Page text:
No application had been received by Monday night for Friday’s planned shutdown of the city spearheaded by the ANC Youth League (ANCYL) Greater Tshwane region.
Mayoral spokesperson Samkelo Mgobozi said: “We are aware of the planned shutdown. However, no application has been received to our knowledge and thus the march will be unprotected and illegal.”
Mgobozi said the DA-led administration hoped there would be no loss to life or limb, or damage to property, and that proceedings would be conducted within the ambit of law.
Metro Police spokesperson Nonhlanhla Mgiba also confirmed that no application had been received for the planned march.
Mgiba said the City had only received a request for a march by former Expanded Public Works Programme (EPWP) employees.
Mgiba said the ANCYL march had not yet been approved due to requirements still pending.
However, the route to be taken would be communicated once the march was approved.
“Should this march be approved, the streets that will be affected will be communicated prior and our officers will be deployed to monitor the situation. Motorists will also be advised to avoid the CBD and use alternative routes.”
The regional ANCYL and former EPWP – Vat Alles – workers have vowed to bring the city to a standstill when they march to Tshwane House and the Union Buildings.
The former contract workers, in collaboration with the ANCYL, are demanding the reinstatement of those whose contracts had expired.
ANCYL regional chairperson, Lesego Makhubela, also ANC metro councillor said the DA promised people jobs in the run-up to the election.
However, it had turned around and put people out of employment.
Makhubela – taken to task by the DA last week for statements which the party said encouraged the use of petrol bombs – said the information being channelled through by the DA was nothing more than hogwash.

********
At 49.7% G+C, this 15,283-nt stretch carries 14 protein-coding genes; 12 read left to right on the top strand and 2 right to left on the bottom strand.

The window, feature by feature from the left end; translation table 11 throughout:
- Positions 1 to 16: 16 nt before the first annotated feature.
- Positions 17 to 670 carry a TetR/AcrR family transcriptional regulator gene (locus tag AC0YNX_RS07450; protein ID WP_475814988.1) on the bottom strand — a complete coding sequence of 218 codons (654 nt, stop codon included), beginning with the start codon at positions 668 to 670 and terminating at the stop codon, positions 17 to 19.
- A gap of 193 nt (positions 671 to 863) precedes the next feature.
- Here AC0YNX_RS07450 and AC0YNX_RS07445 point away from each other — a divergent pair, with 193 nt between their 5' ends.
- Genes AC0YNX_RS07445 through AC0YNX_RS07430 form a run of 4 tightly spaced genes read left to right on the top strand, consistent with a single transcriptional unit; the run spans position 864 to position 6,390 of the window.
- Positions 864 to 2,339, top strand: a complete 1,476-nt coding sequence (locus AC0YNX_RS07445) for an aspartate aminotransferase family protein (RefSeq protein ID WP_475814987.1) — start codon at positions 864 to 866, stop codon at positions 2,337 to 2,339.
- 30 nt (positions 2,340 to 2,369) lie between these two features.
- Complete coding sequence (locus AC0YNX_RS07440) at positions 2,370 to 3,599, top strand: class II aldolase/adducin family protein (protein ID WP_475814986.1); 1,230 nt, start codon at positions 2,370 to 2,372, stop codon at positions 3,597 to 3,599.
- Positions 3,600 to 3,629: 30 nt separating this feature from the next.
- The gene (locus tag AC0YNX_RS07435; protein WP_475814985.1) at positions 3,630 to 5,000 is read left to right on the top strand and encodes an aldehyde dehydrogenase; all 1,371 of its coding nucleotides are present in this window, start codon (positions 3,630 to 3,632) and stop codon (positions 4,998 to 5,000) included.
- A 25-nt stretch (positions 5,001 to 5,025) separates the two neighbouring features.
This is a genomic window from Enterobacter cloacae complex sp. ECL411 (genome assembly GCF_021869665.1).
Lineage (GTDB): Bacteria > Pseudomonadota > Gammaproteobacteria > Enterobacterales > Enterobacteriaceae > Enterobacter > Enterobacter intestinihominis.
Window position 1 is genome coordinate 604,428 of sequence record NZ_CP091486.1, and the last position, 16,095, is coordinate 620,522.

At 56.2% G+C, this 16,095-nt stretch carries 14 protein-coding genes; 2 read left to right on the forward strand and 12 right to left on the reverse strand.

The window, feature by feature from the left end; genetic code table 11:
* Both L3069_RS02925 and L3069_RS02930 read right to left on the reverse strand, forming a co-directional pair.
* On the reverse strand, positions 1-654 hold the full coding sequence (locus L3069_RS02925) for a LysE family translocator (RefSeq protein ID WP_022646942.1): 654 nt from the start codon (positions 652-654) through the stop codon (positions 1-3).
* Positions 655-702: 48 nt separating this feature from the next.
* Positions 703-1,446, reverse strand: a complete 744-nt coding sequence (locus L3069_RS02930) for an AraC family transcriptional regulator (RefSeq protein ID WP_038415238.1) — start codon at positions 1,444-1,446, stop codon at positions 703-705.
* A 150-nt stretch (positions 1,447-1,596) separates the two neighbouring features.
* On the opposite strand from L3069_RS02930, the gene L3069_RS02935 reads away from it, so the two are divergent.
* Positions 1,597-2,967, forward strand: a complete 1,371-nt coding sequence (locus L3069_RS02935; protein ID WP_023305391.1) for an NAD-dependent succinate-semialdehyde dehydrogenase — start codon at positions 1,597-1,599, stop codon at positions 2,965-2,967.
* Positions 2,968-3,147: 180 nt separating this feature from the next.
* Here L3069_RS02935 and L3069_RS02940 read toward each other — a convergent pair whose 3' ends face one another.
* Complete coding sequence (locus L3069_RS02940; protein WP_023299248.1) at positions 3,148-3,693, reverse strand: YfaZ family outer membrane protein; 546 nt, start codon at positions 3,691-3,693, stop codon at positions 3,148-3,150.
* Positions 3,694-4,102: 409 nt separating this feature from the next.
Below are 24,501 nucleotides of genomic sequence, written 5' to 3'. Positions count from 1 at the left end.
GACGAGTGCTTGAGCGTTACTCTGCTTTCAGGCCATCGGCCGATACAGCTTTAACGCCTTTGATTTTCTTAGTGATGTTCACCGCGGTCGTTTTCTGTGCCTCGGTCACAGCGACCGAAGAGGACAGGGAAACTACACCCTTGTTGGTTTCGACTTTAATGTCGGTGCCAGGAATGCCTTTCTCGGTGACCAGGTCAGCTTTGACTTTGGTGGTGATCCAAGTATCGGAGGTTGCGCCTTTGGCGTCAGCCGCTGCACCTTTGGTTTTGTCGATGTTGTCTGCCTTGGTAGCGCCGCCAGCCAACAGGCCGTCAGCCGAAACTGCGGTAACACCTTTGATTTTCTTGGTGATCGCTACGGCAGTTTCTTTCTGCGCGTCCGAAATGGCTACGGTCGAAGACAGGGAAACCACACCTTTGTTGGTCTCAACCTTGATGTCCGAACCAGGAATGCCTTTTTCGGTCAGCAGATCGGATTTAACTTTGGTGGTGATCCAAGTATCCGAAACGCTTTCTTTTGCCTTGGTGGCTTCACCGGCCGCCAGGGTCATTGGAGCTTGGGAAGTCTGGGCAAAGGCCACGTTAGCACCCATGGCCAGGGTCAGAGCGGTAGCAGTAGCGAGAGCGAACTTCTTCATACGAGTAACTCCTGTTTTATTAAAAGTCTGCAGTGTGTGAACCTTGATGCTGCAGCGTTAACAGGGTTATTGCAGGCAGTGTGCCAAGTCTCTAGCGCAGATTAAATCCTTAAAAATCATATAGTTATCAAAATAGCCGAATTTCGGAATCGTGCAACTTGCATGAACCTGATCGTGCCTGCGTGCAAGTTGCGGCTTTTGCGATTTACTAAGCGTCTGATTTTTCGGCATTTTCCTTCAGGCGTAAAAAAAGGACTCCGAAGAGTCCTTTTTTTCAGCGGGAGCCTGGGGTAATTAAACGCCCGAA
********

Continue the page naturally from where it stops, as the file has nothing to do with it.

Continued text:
He said the vast majority of workers who were part of the EPWP had been working at keeping the city clean for six years.
Moreover, he said picking up papers was not a skill that could be used to find further employment, or set up sustainable businesses.
Makhubela said what the DA-led administration was doing was “witchcraft” as it had taken people out of jobs, only to hire older people. “The DA has employed people aged 58 to 63 years, on the understanding that the backbone of the ANC is old people. So, they are using this opportunity as a way of buying votes,” he said.
Makhubela said in other areas where the EPWP had been implemented successfully by the former administration, it was taking people coming from colleges and upskilling them in the area they had specialised in. Another issue was for the re-employment of the security guards who were to be replaced by metro police recruits.
Makhubela said having metro police officers replace security guards had removed food from thousands of family tables.
“Although the court declared the move invalid, no worker has been reinstated by the City,” according to Makhubela.
He said the court had said the removal of workers was unlawful and ordered that they be rehired by the City and reimbursed from the time of termination of the contracts.
The protest is also for the plight on informal traders, who Makhubela said were constantly harassed by metro police.
“They abandoned all negotiations with traders and even stopped the payment of bursaries to their beneficiaries,” he added.
The march is scheduled to start from Burgers Park at 8am and proceed to Tshwane House to deliver the first memorandum before heading to the Union Buildings, where a second memorandum will be submitted.
The marchers will also be demanding land for churches, which the ANCYL said was promised to them, as well as a reduction of high rental rates.